Retail giants Walmart and Amazon have been competitors for many years now, with Walmart arguably on its heels for most of it. But the tide might be turning, according to a recent survey conducted by First Insight, a retail analytics firm.
As CNBC reported, First Insight surveyed 3,000 consumers starting in December 2017 through this September. They found that the frequency of people buying items on Amazon six times or more per month has dropped to 40 percent, down from 80 percent in 2017, with Walmart the benefactor. In fact, 55 percent said they prefer to shop at Walmart versus Amazon, up from 47 percent just a year ago. Those preferring to shop at Amazon dropped to 45 percent, down from 53 percent.
Why the shift is happening.
First Insight CEO Craig Petro told CNBC he believes the shift is happening because the novelty and excitement of receiving that Amazon box on your front porch is wearing off. He also believes that something else is working to Walmart's favor that you just wouldn't expect --speed. Says Petro, ″Walmart's speed is allowing them to leapfrog and get hyper-competitive with Amazon in a short period of time."
This is particularly true in the raging battleground that is home grocery delivery. Walmart recently announced it's expanding home grocery delivery to 1,400 stores after a brief test earlier in the year--it will undoubtedly be able to leverage its many more stores in the future. This is meant to compete against Amazon's recent announcement that it was making two-hour grocery delivery available for Prime members.
The point that Walmart is moving fast shouldn't go unappreciated. Working at Procter & Gamble for 24 years, I called on the Bentonville behemoth many times and was always astonished at how slow they were in implementing change. E-commerce changed all that. I watched them buy online retailer Jet.com and use it as a base to build upon for e-sales.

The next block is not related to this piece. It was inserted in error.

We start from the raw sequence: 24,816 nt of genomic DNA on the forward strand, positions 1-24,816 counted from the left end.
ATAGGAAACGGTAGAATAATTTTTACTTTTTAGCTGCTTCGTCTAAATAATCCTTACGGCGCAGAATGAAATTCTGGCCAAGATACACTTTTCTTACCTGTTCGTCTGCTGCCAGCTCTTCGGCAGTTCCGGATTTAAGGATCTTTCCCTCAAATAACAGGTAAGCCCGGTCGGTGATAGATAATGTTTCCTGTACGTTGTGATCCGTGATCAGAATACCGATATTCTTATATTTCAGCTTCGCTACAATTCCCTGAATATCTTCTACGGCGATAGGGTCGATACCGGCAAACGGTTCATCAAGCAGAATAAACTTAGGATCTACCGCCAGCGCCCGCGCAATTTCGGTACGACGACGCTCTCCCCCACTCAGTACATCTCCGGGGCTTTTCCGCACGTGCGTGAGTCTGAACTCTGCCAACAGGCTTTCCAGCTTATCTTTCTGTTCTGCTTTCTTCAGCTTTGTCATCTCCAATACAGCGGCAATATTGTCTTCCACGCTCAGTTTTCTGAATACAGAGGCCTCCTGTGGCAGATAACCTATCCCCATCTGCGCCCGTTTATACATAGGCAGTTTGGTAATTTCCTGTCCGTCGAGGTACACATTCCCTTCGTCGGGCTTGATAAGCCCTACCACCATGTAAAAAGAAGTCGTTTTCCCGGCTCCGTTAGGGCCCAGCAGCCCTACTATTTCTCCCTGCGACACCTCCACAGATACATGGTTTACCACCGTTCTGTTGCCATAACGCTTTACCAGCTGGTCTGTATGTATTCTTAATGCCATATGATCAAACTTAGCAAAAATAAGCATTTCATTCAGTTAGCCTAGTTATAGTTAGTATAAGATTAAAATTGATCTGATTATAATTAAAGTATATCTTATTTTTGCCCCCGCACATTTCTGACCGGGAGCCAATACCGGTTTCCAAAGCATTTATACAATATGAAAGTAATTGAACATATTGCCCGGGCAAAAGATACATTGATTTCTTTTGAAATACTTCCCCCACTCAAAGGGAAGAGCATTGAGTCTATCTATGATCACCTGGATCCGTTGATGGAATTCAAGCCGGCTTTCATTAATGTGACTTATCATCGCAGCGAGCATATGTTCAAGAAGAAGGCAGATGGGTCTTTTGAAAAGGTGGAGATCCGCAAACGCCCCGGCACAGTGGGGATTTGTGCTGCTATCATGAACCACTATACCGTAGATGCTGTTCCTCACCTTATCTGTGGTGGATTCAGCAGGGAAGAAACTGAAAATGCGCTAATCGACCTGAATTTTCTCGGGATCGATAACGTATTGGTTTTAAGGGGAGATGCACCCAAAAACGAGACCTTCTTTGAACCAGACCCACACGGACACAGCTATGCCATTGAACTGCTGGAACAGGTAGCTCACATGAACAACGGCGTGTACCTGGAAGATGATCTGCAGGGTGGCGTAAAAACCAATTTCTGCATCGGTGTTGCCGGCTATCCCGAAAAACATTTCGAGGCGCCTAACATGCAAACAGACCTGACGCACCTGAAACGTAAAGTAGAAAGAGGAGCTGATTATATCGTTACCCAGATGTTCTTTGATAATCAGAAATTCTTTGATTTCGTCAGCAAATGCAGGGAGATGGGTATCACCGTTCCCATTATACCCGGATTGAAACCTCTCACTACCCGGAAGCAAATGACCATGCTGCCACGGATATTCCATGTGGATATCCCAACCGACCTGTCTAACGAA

They moved with a speed I hadn't seen before, launching test after test in e-commerce, overhauling their online selling platform, and demanding change after change from their manufacturing partners to keep pace and to help accelerate the e-push. E-commerce sales were up 37 percent in the latest quarterly earnings report.
What it means for the holidays.
It's all setting up for an epic battle this holiday season, which has six fewer days than usual. I learned through experience that momentum is everything in retail. Walmart is gaining more shoppers; Amazon is losing more. Both will fight tooth and nail to continue and reverse those trends, respectively.
From a strategy perspective, both have committed to winning on similar fronts like online (of course) and home delivery. Both need to win big during the holidays (which account for 20 percent of annual sales on average, according to the National Retail Federation), so they will both be pulling heavily on promotion again this holiday. In fact, Walmart started holiday shopping efforts six days before Halloween this year, it's earliest gambit ever.
Much of the results will come down to execution. I saw it every year across retailers I worked with at P&G. The retailers who had the best holiday seasons executed well. They had the right things in stock, well-displayed at competitive prices, and kept organized stores (even with the crush of shoppers). They had enough staff in the store, merchandised the right things, and created delight for shoppers.
Winning the holidays often means winning the year and capturing momentum into the next year. And with Amazon and Walmart in such a heated battle for that precious momentum, it's going to be a heck of a holiday season.